The US Food and Drug Administration (FDA) has given clearance for Kyverna Therapeutics’ investigational new drug (IND) application to begin a Phase II clinical trial of KYV-101 for myasthenia gravis.
The KYSA-6 trial will analyse KYV-101’s ability to treat adults with the autoimmune disease.
KYV-101 is a fully human CD19 chimeric antigen receptor (CAR) T-cell therapy that is designed to act on the CD19 protein.
This protein is expressed on the B cell surface and is associated with myasthenia gravis and several other autoimmune diseases
The US National Institutes of Health (NIH) designed the CAR in KYV-101 to enhance tolerability and the product candidate is specifically intended for the treatment of B cell-driven autoimmune diseases.
Kyverna Therapeutics intends to evaluate KYV-101 for further indications and establish a pipeline of immunotherapies for autoimmune diseases.
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Kyverna Therapeutics CEO Peter Maag said: “We are grateful that the FDA’s decision to clear the IND for our Phase II KYSA-6 trial will allow Kyverna to offer this potentially paradigm-shifting investigational treatment to patients that may benefit from a deep B cell depletion and possibly durable reset of their immune system.”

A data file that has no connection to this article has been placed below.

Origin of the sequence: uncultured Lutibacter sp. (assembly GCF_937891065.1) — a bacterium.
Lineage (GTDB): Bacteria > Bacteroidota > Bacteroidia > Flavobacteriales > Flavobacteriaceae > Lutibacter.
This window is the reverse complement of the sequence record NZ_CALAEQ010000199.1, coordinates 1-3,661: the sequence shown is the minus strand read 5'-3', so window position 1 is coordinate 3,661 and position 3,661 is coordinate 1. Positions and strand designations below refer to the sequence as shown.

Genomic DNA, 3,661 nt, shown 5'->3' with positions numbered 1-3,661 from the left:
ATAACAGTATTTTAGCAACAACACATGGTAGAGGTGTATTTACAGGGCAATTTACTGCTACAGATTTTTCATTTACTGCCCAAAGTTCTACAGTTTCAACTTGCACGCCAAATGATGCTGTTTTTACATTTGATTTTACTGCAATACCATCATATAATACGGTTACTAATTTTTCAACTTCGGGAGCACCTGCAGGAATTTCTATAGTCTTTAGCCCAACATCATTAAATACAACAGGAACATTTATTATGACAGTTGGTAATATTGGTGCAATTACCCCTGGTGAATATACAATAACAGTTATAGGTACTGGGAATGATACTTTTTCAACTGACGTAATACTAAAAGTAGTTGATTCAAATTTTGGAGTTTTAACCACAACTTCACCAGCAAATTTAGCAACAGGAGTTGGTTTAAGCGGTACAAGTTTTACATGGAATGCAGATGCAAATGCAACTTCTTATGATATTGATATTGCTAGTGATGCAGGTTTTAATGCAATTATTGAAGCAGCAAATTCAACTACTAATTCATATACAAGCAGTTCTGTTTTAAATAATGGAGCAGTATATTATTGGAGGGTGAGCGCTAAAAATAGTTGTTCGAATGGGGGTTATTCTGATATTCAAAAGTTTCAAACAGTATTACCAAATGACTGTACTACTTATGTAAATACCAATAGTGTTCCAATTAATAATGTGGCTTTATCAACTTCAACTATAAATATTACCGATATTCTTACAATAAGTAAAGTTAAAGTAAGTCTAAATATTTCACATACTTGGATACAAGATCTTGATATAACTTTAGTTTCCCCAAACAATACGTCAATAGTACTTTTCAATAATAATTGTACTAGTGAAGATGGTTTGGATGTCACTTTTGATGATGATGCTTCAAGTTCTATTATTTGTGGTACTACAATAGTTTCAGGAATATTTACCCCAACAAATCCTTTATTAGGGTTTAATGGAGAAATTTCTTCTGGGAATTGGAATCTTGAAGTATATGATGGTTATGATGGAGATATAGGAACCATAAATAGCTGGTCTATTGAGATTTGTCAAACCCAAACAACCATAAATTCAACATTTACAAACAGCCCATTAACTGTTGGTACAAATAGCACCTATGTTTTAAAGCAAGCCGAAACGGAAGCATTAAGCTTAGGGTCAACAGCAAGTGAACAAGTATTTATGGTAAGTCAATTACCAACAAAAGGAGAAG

KYV-101 is currently being analysed for active lupus nephritis in the Phase I KYSA-1 trial in the US and Phase I/II KYSA-3 trial in Germany.
Another Phase I/II KYSA-5 trial is evaluating the CART cell therapy’s efficacy in treating cutaneous systemic sclerosis in the US.
Otto-von-Guericke University Neurology department director Prof Aiden Haghikia said: “We have seen firsthand the transformative effects of KYV-101 in MG patients treated with the investigational therapy in our clinic.
“I welcome the FDA’s decision and look forward to more clinical data to further our knowledge about CAR T-cell therapy in patients with severe neurological autoimmune diseases.”
Earlier this year, Kyverna Therapeutics began enrolling subjects in a Phase I trial to evaluate KYV-101’s ability to treat lupus nephritis.
Cell & Gene Therapy coverage on Clinical Trials Arena is supported by Cytiva.
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